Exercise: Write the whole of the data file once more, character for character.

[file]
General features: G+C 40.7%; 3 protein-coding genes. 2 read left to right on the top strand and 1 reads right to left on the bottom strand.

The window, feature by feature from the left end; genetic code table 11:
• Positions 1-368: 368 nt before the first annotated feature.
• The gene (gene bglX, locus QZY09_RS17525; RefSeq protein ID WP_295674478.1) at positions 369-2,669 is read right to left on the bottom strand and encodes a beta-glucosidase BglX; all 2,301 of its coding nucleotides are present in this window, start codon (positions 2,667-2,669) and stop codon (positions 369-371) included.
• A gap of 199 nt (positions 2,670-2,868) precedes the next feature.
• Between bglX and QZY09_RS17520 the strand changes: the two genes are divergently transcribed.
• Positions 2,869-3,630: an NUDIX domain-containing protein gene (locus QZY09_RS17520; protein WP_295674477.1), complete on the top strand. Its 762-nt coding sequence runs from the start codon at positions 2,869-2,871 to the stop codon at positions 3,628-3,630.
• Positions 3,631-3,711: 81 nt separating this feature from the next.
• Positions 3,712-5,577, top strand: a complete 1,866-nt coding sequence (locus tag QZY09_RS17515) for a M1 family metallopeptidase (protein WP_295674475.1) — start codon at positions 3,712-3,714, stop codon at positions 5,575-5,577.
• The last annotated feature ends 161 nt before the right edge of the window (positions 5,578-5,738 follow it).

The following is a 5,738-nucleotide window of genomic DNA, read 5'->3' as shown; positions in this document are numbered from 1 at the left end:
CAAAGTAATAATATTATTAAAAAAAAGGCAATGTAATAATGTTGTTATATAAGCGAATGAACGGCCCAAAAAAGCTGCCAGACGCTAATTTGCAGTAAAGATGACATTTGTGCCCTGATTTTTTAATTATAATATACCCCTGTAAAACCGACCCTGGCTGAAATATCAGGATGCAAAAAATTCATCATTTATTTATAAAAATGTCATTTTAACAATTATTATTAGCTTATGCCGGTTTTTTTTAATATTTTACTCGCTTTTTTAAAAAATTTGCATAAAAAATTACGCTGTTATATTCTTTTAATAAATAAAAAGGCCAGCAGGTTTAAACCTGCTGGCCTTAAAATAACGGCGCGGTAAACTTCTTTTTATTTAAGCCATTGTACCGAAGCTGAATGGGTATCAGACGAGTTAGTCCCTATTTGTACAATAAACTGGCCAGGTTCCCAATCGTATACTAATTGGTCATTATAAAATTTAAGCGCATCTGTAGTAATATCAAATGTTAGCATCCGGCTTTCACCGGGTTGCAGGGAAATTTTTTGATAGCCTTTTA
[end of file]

General features: G+C 40.7%; 3 protein-coding genes. 2 read left to right on the top strand and 1 reads right to left on the bottom strand.

The window, feature by feature from the left end; genetic code table 11:
• Positions 1-368: 368 nt before the first annotated feature.
• The gene (gene bglX, locus QZY09_RS17525; RefSeq protein ID WP_295674478.1) at positions 369-2,669 is read right to left on the bottom strand and encodes a beta-glucosidase BglX; all 2,301 of its coding nucleotides are present in this window, start codon (positions 2,667-2,669) and stop codon (positions 369-371) included.
• A gap of 199 nt (positions 2,670-2,868) precedes the next feature.
• Between bglX and QZY09_RS17520 the strand changes: the two genes are divergently transcribed.
• Positions 2,869-3,630: an NUDIX domain-containing protein gene (locus QZY09_RS17520; protein WP_295674477.1), complete on the top strand. Its 762-nt coding sequence runs from the start codon at positions 2,869-2,871 to the stop codon at positions 3,628-3,630.
• Positions 3,631-3,711: 81 nt separating this feature from the next.
• Positions 3,712-5,577, top strand: a complete 1,866-nt coding sequence (locus tag QZY09_RS17515) for a M1 family metallopeptidase (protein WP_295674475.1) — start codon at positions 3,712-3,714, stop codon at positions 5,575-5,577.
• The last annotated feature ends 161 nt before the right edge of the window (positions 5,578-5,738 follow it).

The following is a 5,738-nucleotide window of genomic DNA, read 5'->3' as shown; positions in this document are numbered from 1 at the left end:
CAAAGTAATAATATTATTAAAAAAAAGGCAATGTAATAATGTTGTTATATAAGCGAATGAACGGCCCAAAAAAGCTGCCAGACGCTAATTTGCAGTAAAGATGACATTTGTGCCCTGATTTTTTAATTATAATATACCCCTGTAAAACCGACCCTGGCTGAAATATCAGGATGCAAAAAATTCATCATTTATTTATAAAAATGTCATTTTAACAATTATTATTAGCTTATGCCGGTTTTTTTTAATATTTTACTCGCTTTTTTAAAAAATTTGCATAAAAAATTACGCTGTTATATTCTTTTAATAAATAAAAAGGCCAGCAGGTTTAAACCTGCTGGCCTTAAAATAACGGCGCGGTAAACTTCTTTTTATTTAAGCCATTGTACCGAAGCTGAATGGGTATCAGACGAGTTAGTCCCTATTTGTACAATAAACTGGCCAGGTTCCCAATCGTATACTAATTGGTCATTATAAAATTTAAGCGCATCTGTAGTAATATCAAATGTTAGCATCCGGCTTTCACCGGGTTGCAGGGAAATTTTTTGATAGCCTTTTA